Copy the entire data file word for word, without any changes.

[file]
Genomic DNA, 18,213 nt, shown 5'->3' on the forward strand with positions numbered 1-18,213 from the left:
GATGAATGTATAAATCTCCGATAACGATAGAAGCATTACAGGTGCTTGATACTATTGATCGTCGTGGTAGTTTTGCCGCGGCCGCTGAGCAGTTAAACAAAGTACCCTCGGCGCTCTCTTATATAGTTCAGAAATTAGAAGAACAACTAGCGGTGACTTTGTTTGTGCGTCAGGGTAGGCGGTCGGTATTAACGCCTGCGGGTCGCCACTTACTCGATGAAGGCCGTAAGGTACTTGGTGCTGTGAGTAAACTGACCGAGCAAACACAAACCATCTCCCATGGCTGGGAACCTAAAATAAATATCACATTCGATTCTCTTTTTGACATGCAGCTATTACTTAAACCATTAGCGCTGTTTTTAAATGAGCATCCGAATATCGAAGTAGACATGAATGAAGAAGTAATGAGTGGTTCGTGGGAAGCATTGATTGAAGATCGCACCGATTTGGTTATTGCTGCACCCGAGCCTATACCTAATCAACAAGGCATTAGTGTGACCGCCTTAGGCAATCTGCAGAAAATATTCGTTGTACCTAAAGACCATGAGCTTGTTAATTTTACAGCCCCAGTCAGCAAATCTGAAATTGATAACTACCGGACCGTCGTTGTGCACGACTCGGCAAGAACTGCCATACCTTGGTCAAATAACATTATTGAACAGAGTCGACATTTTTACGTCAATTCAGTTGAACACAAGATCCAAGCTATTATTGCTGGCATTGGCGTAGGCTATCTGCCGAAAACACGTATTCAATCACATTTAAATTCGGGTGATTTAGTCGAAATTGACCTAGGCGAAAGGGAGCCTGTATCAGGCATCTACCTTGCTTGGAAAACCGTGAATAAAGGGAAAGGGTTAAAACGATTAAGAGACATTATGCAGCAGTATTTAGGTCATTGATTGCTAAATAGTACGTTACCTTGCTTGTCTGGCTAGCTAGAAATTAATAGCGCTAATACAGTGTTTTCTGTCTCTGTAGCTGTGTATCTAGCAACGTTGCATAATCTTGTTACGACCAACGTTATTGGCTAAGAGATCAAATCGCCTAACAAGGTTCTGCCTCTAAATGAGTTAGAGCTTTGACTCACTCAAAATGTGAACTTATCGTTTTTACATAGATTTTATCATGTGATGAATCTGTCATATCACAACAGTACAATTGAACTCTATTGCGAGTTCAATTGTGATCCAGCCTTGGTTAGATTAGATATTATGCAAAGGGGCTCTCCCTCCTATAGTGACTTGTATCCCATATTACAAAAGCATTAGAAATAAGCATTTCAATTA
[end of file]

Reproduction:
Genomic DNA, 18,213 nt, shown 5'->3' on the forward strand with positions numbered 1-18,213 from the left:
GATGAATGTATAAATCTCCGATAACGATAGAAGCATTACAGGTGCTTGATACTATTGATCGTCGTGGTAGTTTTGCCGCGGCCGCTGAGCAGTTAAACAAAGTACCCTCGGCGCTCTCTTATATAGTTCAGAAATTAGAAGAACAACTAGCGGTGACTTTGTTTGTGCGTCAGGGTAGGCGGTCGGTATTAACGCCTGCGGGTCGCCACTTACTCGATGAAGGCCGTAAGGTACTTGGTGCTGTGAGTAAACTGACCGAGCAAACACAAACCATCTCCCATGGCTGGGAACCTAAAATAAATATCACATTCGATTCTCTTTTTGACATGCAGCTATTACTTAAACCATTAGCGCTGTTTTTAAATGAGCATCCGAATATCGAAGTAGACATGAATGAAGAAGTAATGAGTGGTTCGTGGGAAGCATTGATTGAAGATCGCACCGATTTGGTTATTGCTGCACCCGAGCCTATACCTAATCAACAAGGCATTAGTGTGACCGCCTTAGGCAATCTGCAGAAAATATTCGTTGTACCTAAAGACCATGAGCTTGTTAATTTTACAGCCCCAGTCAGCAAATCTGAAATTGATAACTACCGGACCGTCGTTGTGCACGACTCGGCAAGAACTGCCATACCTTGGTCAAATAACATTATTGAACAGAGTCGACATTTTTACGTCAATTCAGTTGAACACAAGATCCAAGCTATTATTGCTGGCATTGGCGTAGGCTATCTGCCGAAAACACGTATTCAATCACATTTAAATTCGGGTGATTTAGTCGAAATTGACCTAGGCGAAAGGGAGCCTGTATCAGGCATCTACCTTGCTTGGAAAACCGTGAATAAAGGGAAAGGGTTAAAACGATTAAGAGACATTATGCAGCAGTATTTAGGTCATTGATTGCTAAATAGTACGTTACCTTGCTTGTCTGGCTAGCTAGAAATTAATAGCGCTAATACAGTGTTTTCTGTCTCTGTAGCTGTGTATCTAGCAACGTTGCATAATCTTGTTACGACCAACGTTATTGGCTAAGAGATCAAATCGCCTAACAAGGTTCTGCCTCTAAATGAGTTAGAGCTTTGACTCACTCAAAATGTGAACTTATCGTTTTTACATAGATTTTATCATGTGATGAATCTGTCATATCACAACAGTACAATTGAACTCTATTGCGAGTTCAATTGTGATCCAGCCTTGGTTAGATTAGATATTATGCAAAGGGGCTCTCCCTCCTATAGTGACTTGTATCCCATATTACAAAAGCATTAGAAATAAGCATTTCAATTA